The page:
But at this stage, the Conservatives are only in a position to pick up a handful of extra seats. The party would need to significantly reduce the Liberals' support in Quebec before seeing more than three or four more seats fall into their hands.
And Quebec remains the linchpin of the Liberals' re-election strategy in 2019. Their recent polling drop in the province is not large enough to cost them much in the seat count. The party could win up to 65 seats in Quebec at current levels of support, a gain of 25 seats over its 2015 performance — and perhaps enough to make up for losses the Liberals could suffer in other parts of the country.
Jumping on the CAQ bandwagon?
The opportunity presented by the Liberals' slide in popular support and the Bloc's self-destruction coincides with changing fortunes at the provincial level that could bode well for the Conservatives.
The Coalition Avenir Québec, a centre-right nationalist party led by François Legault, is currently leading in the polls in Quebec. The CAQ shares some of the same voters with the Conservatives — the party is most popular in the Quebec City region, where the Conservatives hold most of the federal seats.
That raises the tantalizing prospect of gains around Montreal. According to a recent poll by Léger, the CAQ is in first place in the Greater Montreal region, with a significant lead in the surrounding suburbs.
The Conservatives haven't won seats in the Montreal region since the 1980s, but the Conservatives did finish second in most of the area's ridings in 2006. At this stage, however, Scheer's Conservatives still have much work to do before a Montreal-area seat becomes winnable.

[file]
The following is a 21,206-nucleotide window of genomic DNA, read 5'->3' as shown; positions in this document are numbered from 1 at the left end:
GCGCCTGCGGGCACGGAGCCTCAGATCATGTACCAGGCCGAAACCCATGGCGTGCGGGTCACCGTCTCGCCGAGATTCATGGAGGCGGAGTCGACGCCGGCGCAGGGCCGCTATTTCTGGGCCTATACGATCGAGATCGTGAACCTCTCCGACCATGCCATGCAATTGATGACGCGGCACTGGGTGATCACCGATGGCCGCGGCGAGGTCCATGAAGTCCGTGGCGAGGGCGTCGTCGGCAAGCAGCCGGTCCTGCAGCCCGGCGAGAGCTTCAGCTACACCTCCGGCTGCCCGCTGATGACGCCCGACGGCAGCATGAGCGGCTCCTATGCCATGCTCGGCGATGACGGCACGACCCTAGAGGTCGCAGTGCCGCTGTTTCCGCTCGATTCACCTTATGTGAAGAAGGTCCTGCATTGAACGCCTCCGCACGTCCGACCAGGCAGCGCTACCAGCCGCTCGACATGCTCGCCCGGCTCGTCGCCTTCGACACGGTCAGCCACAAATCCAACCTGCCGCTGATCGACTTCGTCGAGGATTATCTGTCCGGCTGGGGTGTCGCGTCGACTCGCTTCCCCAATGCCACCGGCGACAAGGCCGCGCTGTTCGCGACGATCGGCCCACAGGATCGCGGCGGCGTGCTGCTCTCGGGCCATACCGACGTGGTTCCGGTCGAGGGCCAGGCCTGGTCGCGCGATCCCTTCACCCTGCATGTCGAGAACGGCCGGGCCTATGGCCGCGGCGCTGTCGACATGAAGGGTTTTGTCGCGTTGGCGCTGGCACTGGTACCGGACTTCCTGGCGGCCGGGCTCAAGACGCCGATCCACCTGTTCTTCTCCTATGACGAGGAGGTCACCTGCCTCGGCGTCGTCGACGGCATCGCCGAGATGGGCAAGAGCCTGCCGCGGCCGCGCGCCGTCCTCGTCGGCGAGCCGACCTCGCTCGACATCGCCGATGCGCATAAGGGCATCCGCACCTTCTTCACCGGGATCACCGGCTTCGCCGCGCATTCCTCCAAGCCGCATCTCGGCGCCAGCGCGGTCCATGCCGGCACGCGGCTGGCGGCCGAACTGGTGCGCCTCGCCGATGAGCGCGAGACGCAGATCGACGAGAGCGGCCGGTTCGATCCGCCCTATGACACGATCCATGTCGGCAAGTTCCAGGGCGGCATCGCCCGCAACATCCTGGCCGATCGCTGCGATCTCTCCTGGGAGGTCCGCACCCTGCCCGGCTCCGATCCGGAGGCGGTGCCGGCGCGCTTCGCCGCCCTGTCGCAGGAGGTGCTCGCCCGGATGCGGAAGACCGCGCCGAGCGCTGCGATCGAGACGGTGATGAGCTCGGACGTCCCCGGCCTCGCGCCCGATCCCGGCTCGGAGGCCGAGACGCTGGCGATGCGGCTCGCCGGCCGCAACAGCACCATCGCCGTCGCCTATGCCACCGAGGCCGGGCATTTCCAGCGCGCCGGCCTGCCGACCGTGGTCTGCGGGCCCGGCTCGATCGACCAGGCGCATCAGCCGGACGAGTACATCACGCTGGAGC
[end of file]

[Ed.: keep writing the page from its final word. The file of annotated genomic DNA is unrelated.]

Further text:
Scheer's profile in Quebec is still low
Scheer also has a lot of work to do before Quebecers get to know him better. Léger found that 48 per cent of Quebecers don't have an opinion of the Conservative leader, 10 months after he won the leadership.
On measures of Quebecers' preferences for prime minister, Trudeau outscores Scheer by a wide margin. But Scheer might look like a good option for disillusioned nationalist voters: Léger found that 51 per cent of Quebecers are dissatisfied with Ouellet's performance as Bloc leader, compared to just 15 per cent who gave her a thumbs up.
The first test of Scheer's appeal in Quebec will come soon. A byelection to replace former Liberal MP Denis Lemieux in the Saguenay–Lac-Saint-Jean region seat of Chicoutimi–Le Fjord must be called by June. The Conservatives are running a high-profile candidate in Richard Martel, former head coach of the Chicoutimi Saguenéens junior hockey team.
It is a seat that should already be high on the Conservatives' list of potential gains in Quebec in 2019. So that's where Scheer's attempt at a grande séduction begins.
On the latest episode of Pollcast, host Éric Grenier discusses the Conservatives' chances in Quebec with the CBC's Nick Gamache and what went down at the Ontario PC leadership event with the Globe and Mail's Justin Giovannetti.